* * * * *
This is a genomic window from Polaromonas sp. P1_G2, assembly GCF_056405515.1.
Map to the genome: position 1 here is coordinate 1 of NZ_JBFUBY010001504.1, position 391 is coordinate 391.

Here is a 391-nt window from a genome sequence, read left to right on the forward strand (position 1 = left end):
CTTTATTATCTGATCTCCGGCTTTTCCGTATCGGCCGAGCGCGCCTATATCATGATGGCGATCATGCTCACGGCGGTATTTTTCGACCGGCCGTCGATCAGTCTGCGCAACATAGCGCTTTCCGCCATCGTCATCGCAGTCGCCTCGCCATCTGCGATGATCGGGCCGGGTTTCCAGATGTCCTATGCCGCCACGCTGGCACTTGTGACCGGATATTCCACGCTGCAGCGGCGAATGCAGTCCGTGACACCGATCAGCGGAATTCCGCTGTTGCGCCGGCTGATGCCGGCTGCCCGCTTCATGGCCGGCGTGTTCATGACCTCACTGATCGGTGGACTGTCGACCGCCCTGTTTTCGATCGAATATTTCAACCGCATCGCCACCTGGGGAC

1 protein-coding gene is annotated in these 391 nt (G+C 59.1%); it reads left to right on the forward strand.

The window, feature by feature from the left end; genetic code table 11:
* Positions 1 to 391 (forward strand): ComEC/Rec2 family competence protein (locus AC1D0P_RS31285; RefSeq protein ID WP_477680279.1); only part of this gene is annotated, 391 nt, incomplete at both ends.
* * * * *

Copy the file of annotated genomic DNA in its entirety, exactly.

This is a genomic window from Polaromonas sp. P1_G2, assembly GCF_056405515.1.
Map to the genome: position 1 here is coordinate 1 of NZ_JBFUBY010001504.1, position 391 is coordinate 391.

Here is a 391-nt window from a genome sequence, read left to right on the forward strand (position 1 = left end):
CTTTATTATCTGATCTCCGGCTTTTCCGTATCGGCCGAGCGCGCCTATATCATGATGGCGATCATGCTCACGGCGGTATTTTTCGACCGGCCGTCGATCAGTCTGCGCAACATAGCGCTTTCCGCCATCGTCATCGCAGTCGCCTCGCCATCTGCGATGATCGGGCCGGGTTTCCAGATGTCCTATGCCGCCACGCTGGCACTTGTGACCGGATATTCCACGCTGCAGCGGCGAATGCAGTCCGTGACACCGATCAGCGGAATTCCGCTGTTGCGCCGGCTGATGCCGGCTGCCCGCTTCATGGCCGGCGTGTTCATGACCTCACTGATCGGTGGACTGTCGACCGCCCTGTTTTCGATCGAATATTTCAACCGCATCGCCACCTGGGGAC

1 protein-coding gene is annotated in these 391 nt (G+C 59.1%); it reads left to right on the forward strand.

The window, feature by feature from the left end; genetic code table 11:
* Positions 1 to 391 (forward strand): ComEC/Rec2 family competence protein (locus AC1D0P_RS31285; RefSeq protein ID WP_477680279.1); only part of this gene is annotated, 391 nt, incomplete at both ends.